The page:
In two days, it will be three weeks since he was injured. His arm is significantly better but any extra effort with that arm could result in more damage. He can tell it’s not completely healed.

We did finally see an orthopedic doctor on Monday. He checked him out and has requested an MRI for further review as he can’t tell much from the x-ray. He wasn’t too complimentary when it came to dealing with the USPS. (I believe “dimwits” is the term he used.) In fact, he’s the only doctor in that clinic that will take workers’ comp cases. Are all companies difficult when it comes to that?

We’re still in a holding pattern. We thought he needed another authorization from the USPS to get the MRI scheduled but he found out yesterday they had what they need. He talked to their office yesterday and was told it could take 7-10 days to get something scheduled.

In the meantime, Tim’s starting to enjoy his time at home. It’s been a bit of an adjustment for me as I’m not used to having him around all the time. I’ve had lots of blogging ideas but little time to sit down and write. Other projects have suffered as well. My treadmill schedule is shot. I’m doing laundry at odd times.

But we’ve gone to two movie matinees and I finally got the outside ready for winter. (I needed a nice day which we finally had yesterday.) We’ve eaten out too much. We’ve made great progress on our (online) Christmas shopping, mostly because Tim is sitting around a lot. He’s also begun decorating our family room for Christmas. (A compromise on my part.)

This experience has taught me we’ll need more planning for Tim’s retirement. There will have to be a few ground rules. 😉

Have any of you had issues with workers’ comp? Is it a problem no matter where you work?

I’ll keep you updated on our progress. 🤞

6 thoughts on “Workers’ Comp Runaround”

  1. You must get a lawyer.My husband injured himself 9 years ago we had the same experience no one wanted to touch a workman’s comp case. My husband tore his rotator cuff and bicep and needed surgery.No one wanted to pay a lawyer made sure he got an MRI ,surgery and paid for time off and the lawyers cost reimbursed.My friend said for her it only took a letter from a lawyer for them to follow the rules.Good Luck and GodBless!

    1. Thanks Arlene. Things have started moving along a bit so we haven’t had to resort to that yet. Tim has an MRI next Friday and sees the doctor again the following Monday. Right now, we’re just tired of waiting since everything takes so long!!

  2. Workers Comp seems to be a sticky issue with a lot of employers in Australia too. Some are great, others have no idea what they’re doing. A lot of times it’s easier to just get on with it being a non-work claim so that you can move forward. A lot of doctors/surgeons also won’t touch workers comp cases because getting paid is problematic. I hope things work out soon for you both.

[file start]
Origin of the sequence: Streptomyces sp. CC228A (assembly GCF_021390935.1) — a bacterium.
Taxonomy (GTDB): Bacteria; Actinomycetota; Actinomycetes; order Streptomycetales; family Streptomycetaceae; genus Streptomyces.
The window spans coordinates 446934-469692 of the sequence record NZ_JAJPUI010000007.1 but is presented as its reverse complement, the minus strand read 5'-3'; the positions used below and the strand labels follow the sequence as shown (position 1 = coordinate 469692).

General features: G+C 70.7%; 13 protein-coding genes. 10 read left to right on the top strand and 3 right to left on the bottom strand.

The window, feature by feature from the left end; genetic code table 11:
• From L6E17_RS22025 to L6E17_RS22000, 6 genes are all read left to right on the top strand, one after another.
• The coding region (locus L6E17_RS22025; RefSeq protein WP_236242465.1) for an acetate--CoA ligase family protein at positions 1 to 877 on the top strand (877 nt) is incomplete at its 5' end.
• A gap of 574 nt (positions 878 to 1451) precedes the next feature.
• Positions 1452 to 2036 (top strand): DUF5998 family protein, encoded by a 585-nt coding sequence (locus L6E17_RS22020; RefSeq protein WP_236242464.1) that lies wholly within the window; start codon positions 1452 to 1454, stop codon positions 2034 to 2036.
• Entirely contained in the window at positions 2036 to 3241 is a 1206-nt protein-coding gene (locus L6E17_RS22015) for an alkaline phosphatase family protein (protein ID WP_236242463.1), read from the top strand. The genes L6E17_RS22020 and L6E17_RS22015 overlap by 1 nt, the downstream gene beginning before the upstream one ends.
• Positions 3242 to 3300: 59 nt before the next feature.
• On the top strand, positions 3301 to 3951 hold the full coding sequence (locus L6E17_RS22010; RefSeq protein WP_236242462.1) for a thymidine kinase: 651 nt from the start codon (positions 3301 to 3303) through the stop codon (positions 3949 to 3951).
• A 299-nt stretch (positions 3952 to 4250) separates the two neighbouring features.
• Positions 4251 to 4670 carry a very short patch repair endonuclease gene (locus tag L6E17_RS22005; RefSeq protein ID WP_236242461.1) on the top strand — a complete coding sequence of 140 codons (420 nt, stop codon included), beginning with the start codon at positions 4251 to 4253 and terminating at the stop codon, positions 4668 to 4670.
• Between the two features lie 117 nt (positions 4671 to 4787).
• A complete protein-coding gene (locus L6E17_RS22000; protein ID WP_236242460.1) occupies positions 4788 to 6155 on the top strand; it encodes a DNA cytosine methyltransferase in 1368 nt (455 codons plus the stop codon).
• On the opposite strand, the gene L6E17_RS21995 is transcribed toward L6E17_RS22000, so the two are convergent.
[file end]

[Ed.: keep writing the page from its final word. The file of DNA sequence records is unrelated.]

My husband works from home so we’re adjusting ourselves to me being here all the time (I worked part-time up until the beginning of the year). It’s been easier than I thought – maybe because we’ve already sorted out how to share out space without driving each other crazy!

    1. Thanks Leanne. It’s interesting to hear that workers’ comp issues extend out of the U.S. There must be a lot of fraud for it to be such a problem. All it’s doing is making it tougher for Tim to get back to work which is counter to what his employer should want.
      We do ok space wise. For me, having him around all day means no more control over my schedule. I don’t think I’m a control freak but maybe I’m learning that I am!!!

  3. OMG, I’m flabbergasted by the inept management! I’m a retired fed, and the agencies I worked for all took workmen’s comp issues seriously. We had to follow specific guidelines at the instant report of an injury, with detailed steps at doctor offices, clinics, etc. I had a work injury once (from a staple gun that decided to have a mind of its own), and my boss was the total opposite of Tim’s. In fact, she was a little paperwork-heavy in her application of the rules, but I suppose by comparison that was better than what he’s had to go through. His boss is seemingly like an ostrich with his head in the sand, hoping this will all go away.

    It does depend which agency in the federal government where one works, sadly. They all should be the same, but they’re not. A former neighbor of mine was a Postal Service employee also, and he shared many a war story with me about management’s attitude and treatment towards workers.

    I do hope he’s able to get this resolved, both medically and administratively!

    1. His boss doesn’t know anything about managing a group of people. Tim is more qualified than he is. Not all mail carriers should become postmasters. Your ostrich analogy is perfect in describing him. He’s like that about everything. He also doesn’t put in any extra time or effort to become better at his job. And the employees suffer for it.

      Thanks for sharing your much better experience. Good to know some federal agencies know how to do things correctly.